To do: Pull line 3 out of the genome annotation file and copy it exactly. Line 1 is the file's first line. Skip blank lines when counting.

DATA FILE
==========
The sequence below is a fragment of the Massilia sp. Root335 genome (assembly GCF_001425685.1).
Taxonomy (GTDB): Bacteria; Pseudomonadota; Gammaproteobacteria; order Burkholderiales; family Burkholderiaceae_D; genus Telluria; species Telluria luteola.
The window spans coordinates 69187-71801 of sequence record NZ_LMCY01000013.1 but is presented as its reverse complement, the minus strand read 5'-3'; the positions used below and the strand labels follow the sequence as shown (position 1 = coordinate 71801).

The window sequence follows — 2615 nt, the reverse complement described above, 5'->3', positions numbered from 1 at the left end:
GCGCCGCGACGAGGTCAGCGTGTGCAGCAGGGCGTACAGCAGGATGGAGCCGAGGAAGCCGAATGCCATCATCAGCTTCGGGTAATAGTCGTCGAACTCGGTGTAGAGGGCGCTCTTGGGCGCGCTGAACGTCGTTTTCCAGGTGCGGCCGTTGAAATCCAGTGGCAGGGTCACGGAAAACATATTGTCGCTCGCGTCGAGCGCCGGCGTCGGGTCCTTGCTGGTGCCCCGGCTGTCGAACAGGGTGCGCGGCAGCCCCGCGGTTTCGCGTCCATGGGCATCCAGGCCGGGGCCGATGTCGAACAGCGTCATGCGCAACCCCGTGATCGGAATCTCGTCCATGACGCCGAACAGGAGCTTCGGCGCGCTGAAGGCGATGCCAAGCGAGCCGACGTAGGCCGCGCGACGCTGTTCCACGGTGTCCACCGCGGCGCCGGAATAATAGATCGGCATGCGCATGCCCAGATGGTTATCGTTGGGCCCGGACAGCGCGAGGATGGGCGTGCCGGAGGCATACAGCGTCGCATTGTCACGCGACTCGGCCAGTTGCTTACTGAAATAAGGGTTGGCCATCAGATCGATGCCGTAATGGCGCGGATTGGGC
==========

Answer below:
The window spans coordinates 69187-71801 of sequence record NZ_LMCY01000013.1 but is presented as its reverse complement, the minus strand read 5'-3'; the positions used below and the strand labels follow the sequence as shown (position 1 = coordinate 71801).